"Is it because doing so makes it easier to rationalize your conclusion?"

Hell Yes!

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Speaking as a 27yo I can say that the division between culture and the internet is not quite so cut and dry for me (us). Facebook hit towards the end of my schooling career but it's mark was instant and indelible (and I eschew all forms of social media). Meet-ups, news, gossip were all found on Facebook as well as on the 'playground' (we were 16/17 - whatever the angst-y teenager version of 'playground' is).
Before Facebook videogames were our culture. Our parents had no idea what kept us involved in what they saw as a blatant waste of time. This was our culture - conversations revolved around it, jokes formed our of shared experiences arising from it.
I generally agree with TC's (excellent as usual) observations, with the caveat that, from a younger millennial's perspective, the culture and the internet often feel like a conjoined twin rather than different or opposed to one another.

Another excellent comment.

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I just turned 50 and FB is useless. (I’m too old for Insta-whatever.) But I play videogames at a high level with an international group of friends from all over the world, including rocket scientists in Texas and engineers in India.

What game do you play?

Not him but I play Eve online and the people I have met are quite smart and some are very successful IRL.

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I'm 37. Internet user since 1998. ex-BBS forum moderator, ex-blogger, ex-torrent maker, ex-FB group moderator.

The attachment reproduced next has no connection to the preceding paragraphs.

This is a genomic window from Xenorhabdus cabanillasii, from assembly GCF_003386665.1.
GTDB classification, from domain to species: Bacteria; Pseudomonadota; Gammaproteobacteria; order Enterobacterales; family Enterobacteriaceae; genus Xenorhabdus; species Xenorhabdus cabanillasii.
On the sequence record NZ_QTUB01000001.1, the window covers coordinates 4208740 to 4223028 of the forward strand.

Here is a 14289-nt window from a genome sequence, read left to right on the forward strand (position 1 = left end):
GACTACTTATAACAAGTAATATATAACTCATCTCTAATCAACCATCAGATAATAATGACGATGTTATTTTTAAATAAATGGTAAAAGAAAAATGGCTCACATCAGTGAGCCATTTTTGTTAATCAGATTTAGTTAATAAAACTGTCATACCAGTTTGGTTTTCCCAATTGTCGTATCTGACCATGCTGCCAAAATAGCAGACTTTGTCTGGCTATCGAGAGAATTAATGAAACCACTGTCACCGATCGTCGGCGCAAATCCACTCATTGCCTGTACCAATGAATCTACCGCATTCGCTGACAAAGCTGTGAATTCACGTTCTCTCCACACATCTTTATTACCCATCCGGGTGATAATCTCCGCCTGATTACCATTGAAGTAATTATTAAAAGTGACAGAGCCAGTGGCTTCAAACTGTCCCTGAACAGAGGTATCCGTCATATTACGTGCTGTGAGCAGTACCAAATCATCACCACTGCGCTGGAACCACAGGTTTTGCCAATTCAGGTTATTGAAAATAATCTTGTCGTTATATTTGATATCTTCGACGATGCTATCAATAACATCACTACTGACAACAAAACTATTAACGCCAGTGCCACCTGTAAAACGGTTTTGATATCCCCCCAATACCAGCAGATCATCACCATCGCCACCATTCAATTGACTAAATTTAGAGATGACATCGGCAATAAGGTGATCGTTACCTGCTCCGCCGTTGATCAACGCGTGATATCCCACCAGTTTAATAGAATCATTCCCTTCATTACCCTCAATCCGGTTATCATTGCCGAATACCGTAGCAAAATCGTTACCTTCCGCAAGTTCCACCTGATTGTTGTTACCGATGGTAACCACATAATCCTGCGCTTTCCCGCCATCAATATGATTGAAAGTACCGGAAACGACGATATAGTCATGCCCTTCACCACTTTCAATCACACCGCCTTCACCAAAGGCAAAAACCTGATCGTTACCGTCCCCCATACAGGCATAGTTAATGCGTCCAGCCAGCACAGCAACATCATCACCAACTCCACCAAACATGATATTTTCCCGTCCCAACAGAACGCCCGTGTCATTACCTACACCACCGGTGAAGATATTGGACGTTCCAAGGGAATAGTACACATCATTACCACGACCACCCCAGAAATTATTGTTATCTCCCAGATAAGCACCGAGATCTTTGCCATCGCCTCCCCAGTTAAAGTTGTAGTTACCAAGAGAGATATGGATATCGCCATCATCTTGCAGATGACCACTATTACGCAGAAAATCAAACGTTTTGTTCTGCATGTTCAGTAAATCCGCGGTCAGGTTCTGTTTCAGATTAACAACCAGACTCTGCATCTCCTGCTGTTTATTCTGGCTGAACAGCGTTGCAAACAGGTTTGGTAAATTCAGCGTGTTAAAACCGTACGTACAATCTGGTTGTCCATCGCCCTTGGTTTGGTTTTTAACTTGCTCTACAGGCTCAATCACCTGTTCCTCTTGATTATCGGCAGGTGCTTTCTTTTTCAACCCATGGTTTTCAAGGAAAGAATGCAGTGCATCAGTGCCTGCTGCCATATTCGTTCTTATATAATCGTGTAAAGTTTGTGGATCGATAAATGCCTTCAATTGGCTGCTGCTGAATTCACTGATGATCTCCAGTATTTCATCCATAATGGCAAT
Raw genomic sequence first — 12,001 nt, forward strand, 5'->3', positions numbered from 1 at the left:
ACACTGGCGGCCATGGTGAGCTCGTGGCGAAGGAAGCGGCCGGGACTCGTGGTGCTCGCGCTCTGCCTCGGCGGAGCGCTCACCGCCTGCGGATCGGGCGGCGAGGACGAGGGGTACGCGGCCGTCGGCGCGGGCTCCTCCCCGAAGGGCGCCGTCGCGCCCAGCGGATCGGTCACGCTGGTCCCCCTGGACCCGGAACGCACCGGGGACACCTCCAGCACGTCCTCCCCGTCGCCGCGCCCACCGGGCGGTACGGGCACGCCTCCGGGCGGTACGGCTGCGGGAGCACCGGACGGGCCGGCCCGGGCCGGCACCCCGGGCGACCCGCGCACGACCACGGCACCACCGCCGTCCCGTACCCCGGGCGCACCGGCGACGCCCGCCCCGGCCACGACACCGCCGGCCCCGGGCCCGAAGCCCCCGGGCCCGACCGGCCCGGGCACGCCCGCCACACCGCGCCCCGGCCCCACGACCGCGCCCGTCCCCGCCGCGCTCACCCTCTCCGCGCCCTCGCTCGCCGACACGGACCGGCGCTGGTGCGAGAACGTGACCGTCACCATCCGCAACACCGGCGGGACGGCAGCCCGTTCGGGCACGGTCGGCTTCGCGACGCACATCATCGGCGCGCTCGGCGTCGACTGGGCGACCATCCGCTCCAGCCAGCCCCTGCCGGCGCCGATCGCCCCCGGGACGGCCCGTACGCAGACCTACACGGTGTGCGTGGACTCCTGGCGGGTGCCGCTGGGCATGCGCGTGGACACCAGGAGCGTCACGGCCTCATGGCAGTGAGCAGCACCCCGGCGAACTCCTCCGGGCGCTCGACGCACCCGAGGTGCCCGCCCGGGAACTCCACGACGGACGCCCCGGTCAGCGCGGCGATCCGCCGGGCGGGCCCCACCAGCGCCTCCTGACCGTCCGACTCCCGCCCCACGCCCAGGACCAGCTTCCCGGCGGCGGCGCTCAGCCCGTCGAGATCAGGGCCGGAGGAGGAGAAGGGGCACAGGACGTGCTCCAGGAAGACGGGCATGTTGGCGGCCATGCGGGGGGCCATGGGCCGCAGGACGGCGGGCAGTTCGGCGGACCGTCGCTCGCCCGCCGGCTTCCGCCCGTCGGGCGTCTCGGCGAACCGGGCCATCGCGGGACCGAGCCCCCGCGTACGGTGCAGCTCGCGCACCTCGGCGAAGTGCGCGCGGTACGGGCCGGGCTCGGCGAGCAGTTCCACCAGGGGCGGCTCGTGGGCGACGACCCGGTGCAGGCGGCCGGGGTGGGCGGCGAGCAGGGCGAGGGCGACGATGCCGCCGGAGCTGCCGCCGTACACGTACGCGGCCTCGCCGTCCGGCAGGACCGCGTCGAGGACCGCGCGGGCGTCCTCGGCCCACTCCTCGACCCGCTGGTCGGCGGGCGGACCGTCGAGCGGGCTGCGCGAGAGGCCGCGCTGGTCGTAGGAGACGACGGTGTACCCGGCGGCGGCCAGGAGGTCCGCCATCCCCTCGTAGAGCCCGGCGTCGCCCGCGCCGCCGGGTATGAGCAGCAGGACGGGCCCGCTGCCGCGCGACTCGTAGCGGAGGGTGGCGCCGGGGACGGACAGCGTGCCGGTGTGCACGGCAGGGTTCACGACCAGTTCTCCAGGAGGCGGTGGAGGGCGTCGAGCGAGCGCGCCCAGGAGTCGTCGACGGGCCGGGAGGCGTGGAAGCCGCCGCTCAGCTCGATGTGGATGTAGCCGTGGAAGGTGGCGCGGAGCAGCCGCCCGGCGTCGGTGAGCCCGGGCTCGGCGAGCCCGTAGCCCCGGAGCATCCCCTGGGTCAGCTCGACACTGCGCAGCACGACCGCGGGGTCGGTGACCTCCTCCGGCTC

For me, internet is 50% music, 30% here and the FT, and the rest among twitter and fb. In spite of being online since 20 years ago I feel disconnected from the "culture".

A coffee machine talk in the office a few days ago was about the netflix documentary on the Fyre festival fraud. Most people knew about this because of the documentary. When I opened my mouth and said I laughed at the fraud in real-time via the FT.com and twitter I was regarded as total outsider.

I have to rely on "culture" to socialize with people. If the internet-aware version of me tries to socialize, it's total failure.

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Yes, exactly. It's intertwined.

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"The traditional French intellectual class, while retrograde in siding largely with culture, understands the ongoing clash fairly well. Consistently with their core loyalties, they do not mind if the influence of the internet is stifled or even destroyed, or if the large American tech companies are collateral damage."

If the French don't buy Ford cars, that doesn't mean they don't like cars...perhaps they just prefer Citröen. The issue is not the influence of the Internet but a foreign Internet.

Sorry, but i'll plan the whatabout game. It's curious that 1.49 billion € fine for Google last week in the EU causes much more concern than China effectively destroying Google locally.

'but a foreign Internet'

Yep, this is considered so stereotypical of being French, yet it is so also true (at least when one lives 20 minutes away from France, with all that implies in 'cultural' face to face terms). And Minitel predates the Internet in a number of ways by a decade. (Of course Minitel was not the world wide web, but it was a networking service - https://en.wikipedia.org/wiki/Minitel)

However, Prof. Cowen decided to go with a more specifically American cultural stereotype of 'the traditional French intellectual class,' one that tends to ignore 'French' as being the important determiner, not 'intellectual class.'

If Google were French the American intellectual class would also be against it. We saw it with Huawei a few weeks ago.